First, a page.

Six museums for summer

  • 20 May 2014

Heading off on your holidays? Whether you want to marvel at Michelangelo in Rome or modern art in Rio, we pick out six must-see museums from around the world.

1. The Metropolitan Museum of Art, New York

Founded in 1870, the Metropolitan Museum houses more than two million artworks spanning 5,000 years of culture. This includes the world's most comprehensive collection of American painting and sculpture, 2,500 works by European artists such as Rembrandt and Picasso and virtually all 36,000 objects from the greatest collection of Egyptian art that exists outside Cairo. As well as further displays of costume, musical instruments, photography, modern and contemporary art, the Met hosts more exhibitions than any other museum in the world.

2. Musée du Louvre, Paris

The world's largest and most visited museum, this 12th-century former palace holds some 35,000 artworks and 380,000 historical artefacts in its renowned collection. Archaeological discoveries span ancient Egyptian, Roman, Greek and Islamic civilisations, while paintings date back as far as 7,000 years. Many great masters are on display: from Veronese to Vermeer, Van Dyck to Velázquez and, of course, the 'best known, most visited, most written about, most sung about, most parodied work of art in the world', Leonardo da Vinci's Mona Lisa.

3. Museo del Prado, Madrid

Based on the former Spanish Royal Collection, the Museo del Prado was founded as a museum of paintings and sculpture, but now houses important examples of many different types of work. Its collection of 7,600 paintings, 1,000 sculptures, 4,800 prints and 8,200 drawings is among the best in the world for European art, while its holding of Spanish art is unsurpassed. Francisco de Goya is most extensively represented, with other notable works by Titian, Peter Paul Rubens and Hieronymus Bosch. The museum's most famous work is Las Meninas by Velázquez, who not only provided the Prado with his own works but was responsible for bringing much of its collection of Italian masters to Spain.

4. Museum of Modern Art, Rio de Janeiro

The formation of the museum's fine arts collection began in 1951, reaching around 1,000 works by the 1970s. Tragically, a catastrophic fire in 1978 destroyed 90% of it, including artworks by Pablo Picasso, Joan Miró, Salvador Dalí, Max Ernst and René Magritte, and all those being shown in a retrospective of Joaquin Torres García. In the 1980s a campaign began to restore the collection through donations and sponsorships, and the museum has since acquired around 6,400 works. Today it houses one of the most comprehensive collections of modern and contemporary Brazilian art as well as several thousand photographs from the archives of Joaquim Paiva and Luiz Carlos Barreto.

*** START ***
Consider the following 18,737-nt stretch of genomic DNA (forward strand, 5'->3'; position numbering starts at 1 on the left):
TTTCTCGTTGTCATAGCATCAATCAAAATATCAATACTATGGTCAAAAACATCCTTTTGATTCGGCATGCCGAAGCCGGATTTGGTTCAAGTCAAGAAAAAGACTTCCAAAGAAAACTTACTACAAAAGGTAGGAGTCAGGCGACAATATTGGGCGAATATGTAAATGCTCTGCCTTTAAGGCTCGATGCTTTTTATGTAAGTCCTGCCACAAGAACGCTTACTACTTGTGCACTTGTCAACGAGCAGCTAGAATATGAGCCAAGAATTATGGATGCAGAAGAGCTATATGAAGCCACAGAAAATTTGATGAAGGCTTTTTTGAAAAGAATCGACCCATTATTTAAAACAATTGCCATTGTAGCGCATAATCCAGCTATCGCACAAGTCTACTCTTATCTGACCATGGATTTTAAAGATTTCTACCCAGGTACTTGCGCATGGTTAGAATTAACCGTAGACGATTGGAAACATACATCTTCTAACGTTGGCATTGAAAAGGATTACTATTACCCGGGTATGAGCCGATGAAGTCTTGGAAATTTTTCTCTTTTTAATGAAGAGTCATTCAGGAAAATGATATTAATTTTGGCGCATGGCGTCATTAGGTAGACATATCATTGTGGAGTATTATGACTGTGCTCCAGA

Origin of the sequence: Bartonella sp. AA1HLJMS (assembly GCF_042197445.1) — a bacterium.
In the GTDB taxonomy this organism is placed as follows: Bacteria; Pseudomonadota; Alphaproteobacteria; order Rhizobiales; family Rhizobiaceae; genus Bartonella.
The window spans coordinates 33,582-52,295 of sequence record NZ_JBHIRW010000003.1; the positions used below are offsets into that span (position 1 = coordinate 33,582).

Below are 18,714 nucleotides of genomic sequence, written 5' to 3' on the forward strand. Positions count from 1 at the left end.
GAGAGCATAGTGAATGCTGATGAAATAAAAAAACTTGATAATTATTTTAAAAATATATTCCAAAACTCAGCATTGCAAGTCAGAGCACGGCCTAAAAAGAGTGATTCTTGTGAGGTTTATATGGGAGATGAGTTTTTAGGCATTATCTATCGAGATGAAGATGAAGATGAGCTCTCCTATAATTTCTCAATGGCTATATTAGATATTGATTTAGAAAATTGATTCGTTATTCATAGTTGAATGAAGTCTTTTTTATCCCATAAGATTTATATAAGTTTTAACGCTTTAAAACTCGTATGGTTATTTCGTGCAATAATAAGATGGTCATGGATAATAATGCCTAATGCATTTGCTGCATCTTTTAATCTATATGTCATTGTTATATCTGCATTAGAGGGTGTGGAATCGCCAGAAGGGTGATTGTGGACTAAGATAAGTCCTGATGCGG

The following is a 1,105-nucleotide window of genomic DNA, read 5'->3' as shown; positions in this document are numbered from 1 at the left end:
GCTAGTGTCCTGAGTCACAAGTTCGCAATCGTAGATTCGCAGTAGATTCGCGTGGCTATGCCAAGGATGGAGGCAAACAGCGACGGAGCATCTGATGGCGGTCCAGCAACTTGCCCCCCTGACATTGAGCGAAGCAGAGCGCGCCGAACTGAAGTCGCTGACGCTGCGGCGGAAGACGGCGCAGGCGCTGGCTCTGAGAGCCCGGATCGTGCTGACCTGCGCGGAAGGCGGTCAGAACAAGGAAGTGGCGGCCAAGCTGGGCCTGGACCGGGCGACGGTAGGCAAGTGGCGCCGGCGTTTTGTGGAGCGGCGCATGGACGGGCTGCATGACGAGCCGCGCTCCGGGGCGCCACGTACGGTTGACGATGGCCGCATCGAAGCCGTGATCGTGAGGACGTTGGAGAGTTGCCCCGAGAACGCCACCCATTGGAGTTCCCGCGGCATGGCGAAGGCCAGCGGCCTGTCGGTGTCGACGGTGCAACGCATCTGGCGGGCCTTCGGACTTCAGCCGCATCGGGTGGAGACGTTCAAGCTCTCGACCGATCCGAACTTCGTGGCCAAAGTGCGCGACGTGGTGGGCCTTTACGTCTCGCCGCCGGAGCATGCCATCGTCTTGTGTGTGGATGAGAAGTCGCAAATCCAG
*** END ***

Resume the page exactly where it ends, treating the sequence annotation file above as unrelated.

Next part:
5. Rijksmuseum, Amsterdam

Reopening in 2013 after a 10-year €375 million renovation, the newly designed Rijkmuseum takes visitors on a journey through Dutch history, from the Middle Ages to the 20th century. Eighty galleries spread across four floors contain more than 8,000 objects, including paintings, drawings, prints and photographs, silver, porcelain, delftware and furniture. The Night Watch by Rembrandt and Vermeer's The Milkmaid are among the highlights. The Rijksmuseum is also home to a rich collection of Asian art, which is displayed in its own separate pavilion.

6. Vatican Museums, Rome

The museums of the Vatican City display works from the immense collection of the Roman Catholic Church and include some of the most renowned classical sculptures and important masterpieces of Renaissance art in the world. Founded by Pope Julius II in the early 16th century, there are 54 galleries – or salas – in total, with the Sistine Chapel and its Michelangelo-decorated-ceiling being the spectacular final stop on the route through the museum.

Which #incredibleplaces do you want to visit this summer? Share your suggestions with us on Twitter, Facebook or Instagram using the hashtag. For more information on what to see abroad see our World preview in Art Quarterly magazine, free with the National Art Pass.

Tags: What to seeMuseums and galleriesArt Quarterly